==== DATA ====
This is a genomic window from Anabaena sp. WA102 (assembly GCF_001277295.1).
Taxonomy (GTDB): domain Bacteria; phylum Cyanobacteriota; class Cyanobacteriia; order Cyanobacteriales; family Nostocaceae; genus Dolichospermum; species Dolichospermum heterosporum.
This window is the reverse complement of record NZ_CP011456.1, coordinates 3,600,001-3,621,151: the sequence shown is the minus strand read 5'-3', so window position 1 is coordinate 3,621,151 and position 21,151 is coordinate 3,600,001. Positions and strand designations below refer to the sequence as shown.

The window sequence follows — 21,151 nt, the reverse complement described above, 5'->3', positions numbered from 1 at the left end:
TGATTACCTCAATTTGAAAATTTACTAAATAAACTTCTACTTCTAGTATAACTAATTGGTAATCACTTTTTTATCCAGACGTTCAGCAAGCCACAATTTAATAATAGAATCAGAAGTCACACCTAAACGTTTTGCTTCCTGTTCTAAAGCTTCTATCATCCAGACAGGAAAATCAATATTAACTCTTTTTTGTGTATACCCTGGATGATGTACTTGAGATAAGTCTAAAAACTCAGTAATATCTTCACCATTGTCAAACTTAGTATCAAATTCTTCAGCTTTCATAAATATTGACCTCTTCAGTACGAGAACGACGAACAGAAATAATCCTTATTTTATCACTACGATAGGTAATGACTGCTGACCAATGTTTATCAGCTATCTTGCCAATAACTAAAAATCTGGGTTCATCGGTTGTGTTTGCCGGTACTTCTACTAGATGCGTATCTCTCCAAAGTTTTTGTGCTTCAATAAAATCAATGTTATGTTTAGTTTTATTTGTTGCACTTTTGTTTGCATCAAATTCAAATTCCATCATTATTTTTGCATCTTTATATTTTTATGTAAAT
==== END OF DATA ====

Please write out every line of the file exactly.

This is a genomic window from Anabaena sp. WA102 (assembly GCF_001277295.1).
Taxonomy (GTDB): domain Bacteria; phylum Cyanobacteriota; class Cyanobacteriia; order Cyanobacteriales; family Nostocaceae; genus Dolichospermum; species Dolichospermum heterosporum.
This window is the reverse complement of record NZ_CP011456.1, coordinates 3,600,001-3,621,151: the sequence shown is the minus strand read 5'-3', so window position 1 is coordinate 3,621,151 and position 21,151 is coordinate 3,600,001. Positions and strand designations below refer to the sequence as shown.

The window sequence follows — 21,151 nt, the reverse complement described above, 5'->3', positions numbered from 1 at the left end:
TGATTACCTCAATTTGAAAATTTACTAAATAAACTTCTACTTCTAGTATAACTAATTGGTAATCACTTTTTTATCCAGACGTTCAGCAAGCCACAATTTAATAATAGAATCAGAAGTCACACCTAAACGTTTTGCTTCCTGTTCTAAAGCTTCTATCATCCAGACAGGAAAATCAATATTAACTCTTTTTTGTGTATACCCTGGATGATGTACTTGAGATAAGTCTAAAAACTCAGTAATATCTTCACCATTGTCAAACTTAGTATCAAATTCTTCAGCTTTCATAAATATTGACCTCTTCAGTACGAGAACGACGAACAGAAATAATCCTTATTTTATCACTACGATAGGTAATGACTGCTGACCAATGTTTATCAGCTATCTTGCCAATAACTAAAAATCTGGGTTCATCGGTTGTGTTTGCCGGTACTTCTACTAGATGCGTATCTCTCCAAAGTTTTTGTGCTTCAATAAAATCAATGTTATGTTTAGTTTTATTTGTTGCACTTTTGTTTGCATCAAATTCAAATTCCATCATTATTTTTGCATCTTTATATTTTTATGTAAAT